You have probably taken aspirin to relieve the pain of a headache or to reduce pain and inflammation in your joints if you have arthritis. However, aspirin, a type of medication called a nonsteroidal anti-inflammatory drug (NSAID), also can be a potent weapon in the prevention of heart attacks in some people. Not only does aspirin relieve pain and inflammation, it's also an antiplatelet drug. It reduces the stickiness of blood platelets, preventing them from clumping together and forming a blood clot that can lead to a heart attack.

Aspirin has long been recommended for secondary prevention of heart attacks—that is, to reduce the risk of repeat heart attacks in people who have already had one. It also may be recommended for the prevention of first heart attacks in men ages 45 to 79 when the risk of a heart attack is greater than the risk of gastrointestinal bleeding (a major side effect of aspirin). However, aspirin is not generally recommended to solely prevent a first heart attack in most people. To find out whether you can benefit from aspirin, have a discussion with your doctor.

In May 2014, the U.S. Food and Drug Administration (FDA) issued a statement cautioning that evidence does not support the general use of aspirin for the primary prevention of heart attack or stroke. That is, the serious risks associated with aspirin therapy outweigh the benefits in people who have not already experienced heart attack or stroke. According to the FDA, the benefits of using aspirin as a secondary prevention measure—in people who have already had a heart attack or stroke—do outweigh the risks. Further research is being conducted.

Aspirin can have serious adverse effects, including gastrointestinal bleeding and, in rare cases, hemorrhagic (bleeding) stroke. Individuals with a history of gastrointestinal bleeding, people with uncontrolled high blood pressure, and those who regularly take other NSAIDs or anticoagulant drugs like warfarin are particularly at risk. Thus, the decision to start aspirin therapy should be made in consultation with your doctor. To protect against gastrointestinal bleeding, your doctor may prescribe a proton pump inhibitor, such as lansoprazole (Prevacid) or omeprazole (Prilosec), along with your daily aspirin. Enteric-coated or buffered versions of aspirin are no less likely to cause bleeding.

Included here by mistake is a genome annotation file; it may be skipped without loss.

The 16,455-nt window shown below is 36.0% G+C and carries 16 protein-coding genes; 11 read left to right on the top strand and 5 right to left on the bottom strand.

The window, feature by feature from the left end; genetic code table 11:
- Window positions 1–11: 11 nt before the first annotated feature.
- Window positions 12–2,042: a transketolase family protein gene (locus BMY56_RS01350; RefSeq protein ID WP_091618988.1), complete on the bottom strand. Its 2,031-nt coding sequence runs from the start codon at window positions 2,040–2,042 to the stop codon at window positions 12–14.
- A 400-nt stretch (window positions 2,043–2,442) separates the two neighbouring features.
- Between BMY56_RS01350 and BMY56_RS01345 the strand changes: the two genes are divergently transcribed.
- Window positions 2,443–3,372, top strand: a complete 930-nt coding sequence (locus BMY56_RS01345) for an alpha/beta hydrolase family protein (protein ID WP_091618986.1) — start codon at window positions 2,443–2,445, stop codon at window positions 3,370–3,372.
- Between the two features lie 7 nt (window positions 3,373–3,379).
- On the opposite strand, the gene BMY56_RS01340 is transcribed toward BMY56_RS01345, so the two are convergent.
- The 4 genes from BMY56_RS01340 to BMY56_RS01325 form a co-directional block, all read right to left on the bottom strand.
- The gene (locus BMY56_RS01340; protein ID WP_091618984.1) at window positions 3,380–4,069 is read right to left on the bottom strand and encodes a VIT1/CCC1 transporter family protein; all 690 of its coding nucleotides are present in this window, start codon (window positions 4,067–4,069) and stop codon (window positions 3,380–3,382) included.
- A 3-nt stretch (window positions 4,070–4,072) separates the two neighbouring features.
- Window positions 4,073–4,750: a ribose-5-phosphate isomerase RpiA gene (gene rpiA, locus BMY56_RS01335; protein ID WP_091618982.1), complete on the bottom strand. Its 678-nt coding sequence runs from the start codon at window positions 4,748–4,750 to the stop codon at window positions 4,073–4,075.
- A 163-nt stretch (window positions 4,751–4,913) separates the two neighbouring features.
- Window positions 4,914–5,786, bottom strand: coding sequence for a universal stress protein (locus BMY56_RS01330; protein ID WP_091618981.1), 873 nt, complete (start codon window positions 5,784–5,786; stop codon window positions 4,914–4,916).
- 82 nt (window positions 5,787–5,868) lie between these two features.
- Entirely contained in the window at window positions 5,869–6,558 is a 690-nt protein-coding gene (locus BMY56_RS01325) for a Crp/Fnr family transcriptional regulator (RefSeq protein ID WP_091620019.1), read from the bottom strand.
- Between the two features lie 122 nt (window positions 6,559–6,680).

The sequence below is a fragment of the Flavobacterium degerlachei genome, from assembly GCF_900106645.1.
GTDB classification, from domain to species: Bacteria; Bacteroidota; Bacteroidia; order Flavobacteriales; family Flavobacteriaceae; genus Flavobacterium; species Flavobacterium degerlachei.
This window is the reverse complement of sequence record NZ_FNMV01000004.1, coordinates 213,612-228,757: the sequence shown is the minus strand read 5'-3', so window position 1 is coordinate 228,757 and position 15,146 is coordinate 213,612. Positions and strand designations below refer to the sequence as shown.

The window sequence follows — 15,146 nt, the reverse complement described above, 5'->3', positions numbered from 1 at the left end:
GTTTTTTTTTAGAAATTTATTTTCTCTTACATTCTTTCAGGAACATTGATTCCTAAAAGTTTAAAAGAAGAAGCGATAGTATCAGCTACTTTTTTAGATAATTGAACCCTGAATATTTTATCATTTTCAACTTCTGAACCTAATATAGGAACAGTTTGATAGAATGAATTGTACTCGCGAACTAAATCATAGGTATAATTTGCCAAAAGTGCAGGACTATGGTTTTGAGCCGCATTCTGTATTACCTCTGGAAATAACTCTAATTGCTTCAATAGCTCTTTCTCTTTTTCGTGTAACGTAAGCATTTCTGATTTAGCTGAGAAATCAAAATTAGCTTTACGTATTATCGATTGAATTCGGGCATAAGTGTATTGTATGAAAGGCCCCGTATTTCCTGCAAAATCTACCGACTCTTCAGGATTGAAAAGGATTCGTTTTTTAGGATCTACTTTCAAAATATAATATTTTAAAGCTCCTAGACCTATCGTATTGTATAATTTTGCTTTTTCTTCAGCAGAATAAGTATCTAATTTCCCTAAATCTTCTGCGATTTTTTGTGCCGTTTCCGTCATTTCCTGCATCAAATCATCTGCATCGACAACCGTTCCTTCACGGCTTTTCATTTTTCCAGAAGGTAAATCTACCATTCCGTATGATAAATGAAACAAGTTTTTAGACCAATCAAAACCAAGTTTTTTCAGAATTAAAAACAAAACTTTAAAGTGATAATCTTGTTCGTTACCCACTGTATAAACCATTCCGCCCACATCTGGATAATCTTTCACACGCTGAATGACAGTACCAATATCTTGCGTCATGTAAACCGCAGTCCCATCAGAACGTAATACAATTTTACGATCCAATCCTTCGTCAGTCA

According to an article in our sister publication—REMEDY'S Healthy Living Spring 2014, daily aspirin users may want to consider taking an aspirin before bed rather than in the morning. A study by Dutch researchers found that a nighttime dose might be more effective at reducing the risk of heart attack and stroke.

The researchers studied nearly 300 heart disease patients who took 100 mg of aspirin daily. (Low-dose daily aspirin is often recommended for heart attack survivors and those at high risk of heart disease.) Those who took it at bedtime showed a reduced risk for factors that affect blood clotting during the morning hours, when the chance of a deadly heart attack is greatest.


People who have already had a heart attack or stroke or who have been diagnosed with peripheral arterial disease may be able to reduce their risk of a future heart attack by taking clopidogrel (Plavix). Like aspirin, Plavix works by keeping platelets in the blood from forming blood clots. Possible side effects of Plavix include gastrointestinal bleeding and hemorrhagic stroke. To protect against gastrointestinal bleeding, your doctor may also prescribe a proton pump inhibitor, but only if you are at high risk for such bleeding.


This antiplatelet drug was approved by the FDA in 2009 for use with aspirin to prevent the formation of blood clots after angioplasty with stenting. Studies show that prasugrel (Effient) is more effective than Plavix in preventing blood clots. On the other hand, the newer drug is also more likely to cause serious bleeding. Because of this elevated bleeding risk, people who have had a stroke should not take the drug, and those older than age 75 or using other medications that

Updated by Remedy Health Media

Publication Review By: Roger S. Blumenthal, M.D. and Simeon Margolis, M.D., Ph.D.

Published: 10 Mar 2011

Last Modified: 07 May 2014